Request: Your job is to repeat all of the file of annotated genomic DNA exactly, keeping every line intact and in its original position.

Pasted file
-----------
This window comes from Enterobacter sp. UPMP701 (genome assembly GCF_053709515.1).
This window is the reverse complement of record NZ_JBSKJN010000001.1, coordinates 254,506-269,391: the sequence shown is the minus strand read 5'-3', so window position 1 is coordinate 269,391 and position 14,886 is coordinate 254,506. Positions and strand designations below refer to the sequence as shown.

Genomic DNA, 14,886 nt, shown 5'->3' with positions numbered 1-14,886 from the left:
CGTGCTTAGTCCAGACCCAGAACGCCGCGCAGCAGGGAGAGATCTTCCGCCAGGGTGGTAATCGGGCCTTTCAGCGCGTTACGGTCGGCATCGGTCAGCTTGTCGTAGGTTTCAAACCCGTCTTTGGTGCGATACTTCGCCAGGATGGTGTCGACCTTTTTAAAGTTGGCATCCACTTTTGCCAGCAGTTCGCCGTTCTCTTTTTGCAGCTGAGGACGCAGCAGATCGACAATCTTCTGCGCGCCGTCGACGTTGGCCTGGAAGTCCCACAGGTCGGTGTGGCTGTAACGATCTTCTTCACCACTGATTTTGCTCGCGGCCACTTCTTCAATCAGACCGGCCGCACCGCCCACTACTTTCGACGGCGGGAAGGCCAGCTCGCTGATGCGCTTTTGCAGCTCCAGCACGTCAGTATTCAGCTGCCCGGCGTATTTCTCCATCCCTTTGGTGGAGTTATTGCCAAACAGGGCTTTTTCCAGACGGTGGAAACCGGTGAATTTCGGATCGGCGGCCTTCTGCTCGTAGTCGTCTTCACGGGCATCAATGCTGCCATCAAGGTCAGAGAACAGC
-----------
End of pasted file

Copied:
This window comes from Enterobacter sp. UPMP701 (genome assembly GCF_053709515.1).
This window is the reverse complement of record NZ_JBSKJN010000001.1, coordinates 254,506-269,391: the sequence shown is the minus strand read 5'-3', so window position 1 is coordinate 269,391 and position 14,886 is coordinate 254,506. Positions and strand designations below refer to the sequence as shown.

Genomic DNA, 14,886 nt, shown 5'->3' with positions numbered 1-14,886 from the left:
CGTGCTTAGTCCAGACCCAGAACGCCGCGCAGCAGGGAGAGATCTTCCGCCAGGGTGGTAATCGGGCCTTTCAGCGCGTTACGGTCGGCATCGGTCAGCTTGTCGTAGGTTTCAAACCCGTCTTTGGTGCGATACTTCGCCAGGATGGTGTCGACCTTTTTAAAGTTGGCATCCACTTTTGCCAGCAGTTCGCCGTTCTCTTTTTGCAGCTGAGGACGCAGCAGATCGACAATCTTCTGCGCGCCGTCGACGTTGGCCTGGAAGTCCCACAGGTCGGTGTGGCTGTAACGATCTTCTTCACCACTGATTTTGCTCGCGGCCACTTCTTCAATCAGACCGGCCGCACCGCCCACTACTTTCGACGGCGGGAAGGCCAGCTCGCTGATGCGCTTTTGCAGCTCCAGCACGTCAGTATTCAGCTGCCCGGCGTATTTCTCCATCCCTTTGGTGGAGTTATTGCCAAACAGGGCTTTTTCCAGACGGTGGAAACCGGTGAATTTCGGATCGGCGGCCTTCTGCTCGTAGTCGTCTTCACGGGCATCAATGCTGCCATCAAGGTCAGAGAACAGC